A month ago Algerian President Abdelaziz Bouteflika’s was secreted away to a Parisian hospital for a reportedly minor operation. As his stay grows longer, Algerians are growing increasingly nervous about the state of their country. The press has stoked widespread fears about the President’s health by reporting him healthy without producing any evidence to prove it. Two newspapers have even been suspended for reporting that the President has entered a coma. The FT reports:
“The consequences [of his absence] are clear,” said Faycal Metawi, an Algerian journalist and political analyst. “Bouteflika is the head of the cabinet. The cabinet has to authenticate each law, so at the moment all security and economic decisions and projects have been put on hold until the president is back” […]Algeria’s leadership, still largely dominated by the military and security services, is complex and secretive, making it impossible to discern how it views the crisis and whom it views as a potential successor to Mr Bouteflika, who may be unable to influence the transition if health issues persist. Despite his flaws, many Algerians have embraced him as an alternative to the shadowy security forces.“Who is in charge . . . in Bouteflika’s absence, or is it the ‘black box’ in the regime?” the influential daily newspaper El Khabar wrote in an editorial. “To what extent is the regime prepared to enter the post-Bouteflika era without exposing the country to a violent tremor and at the least cost?”
The greater Arab Middle East has had two main types of government in recent decades, broadly speaking: ‘republics’ and ‘monarchies’. The republics have been, if anything, more absolute in their rule than the monarchies. The difference is that the monarchies tend to be based on tribal and ethnic ties, and the kings stay in power by working with established power brokers in traditional ways. Some, like those on the Gulf, are very rich, and the oil wealth helps lubricate the gears of governance. Others, like Jordan, rely more on the deft political touch of the kings.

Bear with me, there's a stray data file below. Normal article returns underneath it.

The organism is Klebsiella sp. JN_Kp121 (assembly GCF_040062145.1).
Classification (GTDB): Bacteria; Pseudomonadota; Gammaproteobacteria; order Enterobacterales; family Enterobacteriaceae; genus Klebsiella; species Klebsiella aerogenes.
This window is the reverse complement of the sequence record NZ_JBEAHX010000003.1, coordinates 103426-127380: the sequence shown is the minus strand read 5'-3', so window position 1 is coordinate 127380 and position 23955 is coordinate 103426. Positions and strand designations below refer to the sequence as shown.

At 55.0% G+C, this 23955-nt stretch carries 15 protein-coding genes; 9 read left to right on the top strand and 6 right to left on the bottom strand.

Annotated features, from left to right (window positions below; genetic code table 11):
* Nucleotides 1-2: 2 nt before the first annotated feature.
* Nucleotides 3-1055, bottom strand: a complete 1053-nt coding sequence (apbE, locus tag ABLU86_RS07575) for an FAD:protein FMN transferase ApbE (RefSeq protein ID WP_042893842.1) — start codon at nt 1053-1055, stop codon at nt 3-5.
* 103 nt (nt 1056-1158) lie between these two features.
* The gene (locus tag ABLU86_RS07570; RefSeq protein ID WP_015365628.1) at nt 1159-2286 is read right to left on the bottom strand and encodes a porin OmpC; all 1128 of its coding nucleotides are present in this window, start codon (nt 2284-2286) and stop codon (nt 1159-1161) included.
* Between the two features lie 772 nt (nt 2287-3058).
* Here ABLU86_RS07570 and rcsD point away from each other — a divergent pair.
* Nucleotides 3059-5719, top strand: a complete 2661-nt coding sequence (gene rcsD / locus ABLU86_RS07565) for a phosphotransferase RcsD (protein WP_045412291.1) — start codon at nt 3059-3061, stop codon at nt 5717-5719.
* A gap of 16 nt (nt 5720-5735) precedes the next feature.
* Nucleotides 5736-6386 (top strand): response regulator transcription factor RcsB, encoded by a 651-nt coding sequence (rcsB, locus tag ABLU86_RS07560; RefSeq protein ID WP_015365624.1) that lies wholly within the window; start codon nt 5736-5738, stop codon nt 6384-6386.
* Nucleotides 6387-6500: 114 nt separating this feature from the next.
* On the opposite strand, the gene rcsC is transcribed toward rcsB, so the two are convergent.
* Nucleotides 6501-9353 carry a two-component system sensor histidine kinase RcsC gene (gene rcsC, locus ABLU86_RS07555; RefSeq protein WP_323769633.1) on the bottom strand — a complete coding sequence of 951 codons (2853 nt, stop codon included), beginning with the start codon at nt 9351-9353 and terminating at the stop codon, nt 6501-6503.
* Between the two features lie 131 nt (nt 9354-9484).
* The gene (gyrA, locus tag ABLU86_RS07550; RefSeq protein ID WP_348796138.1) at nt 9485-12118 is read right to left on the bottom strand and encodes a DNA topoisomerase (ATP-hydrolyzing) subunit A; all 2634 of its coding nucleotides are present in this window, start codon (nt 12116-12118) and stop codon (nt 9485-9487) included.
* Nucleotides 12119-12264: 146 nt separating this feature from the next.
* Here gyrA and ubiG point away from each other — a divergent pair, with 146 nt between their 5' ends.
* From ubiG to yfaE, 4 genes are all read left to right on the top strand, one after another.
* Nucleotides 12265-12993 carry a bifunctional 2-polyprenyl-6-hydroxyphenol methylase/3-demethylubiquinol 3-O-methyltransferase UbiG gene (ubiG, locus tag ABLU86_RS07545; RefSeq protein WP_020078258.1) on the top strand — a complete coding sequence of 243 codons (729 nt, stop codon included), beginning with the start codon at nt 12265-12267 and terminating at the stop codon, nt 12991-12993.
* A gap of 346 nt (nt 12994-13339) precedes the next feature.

The republics have been more ‘modern’ in that the powerful rule through formal institutions: parties, the armed forces and so on. They have also seemed more brittle, and many republican regimes have been overthrown or subjected to civil war in recent years: Libya, Tunisia, Egypt, Syria. The monarchies have been more adaptable.
Algeria is the last major Arab republic still standing.Perhaps it’s out-lasted the others because it’s a bit of a hybrid. The complex military and political leadership of modern Algeria, coming out of the war for independence against France, contains parties and other modern institutions but also reflects traditional forms of leadership in a country that was more heavily impacted by European colonization and settlement than any other.Algeria also benefited because in some ways it experienced its version of Islamist unrest earlier than the rest of the region. After a bitter civil war with Syrian-sized casualties the insurgents were crushed and much of civil society rallied to the government against an Islamist opposition that was truly murderous.But now as President Bouteflika sits in a French hospital undergoing treatment for what the government describes as a mild stroke but rumor suggests could be much more serious (he is 76), the possibility of instability in Algeria looks more serious.With lots of guns and militant groups floating around its ill-policed frontiers, Algeria has to be worried about what comes next. For now, the formidable organization of Algeria’s ruling elite argues for continuing stability. But the climate these days does not seem to favor the authoritarian, nationalist and social republics that until recently dominated the Arab world.[Image of President Bouteflika Courtesy of Getty Images]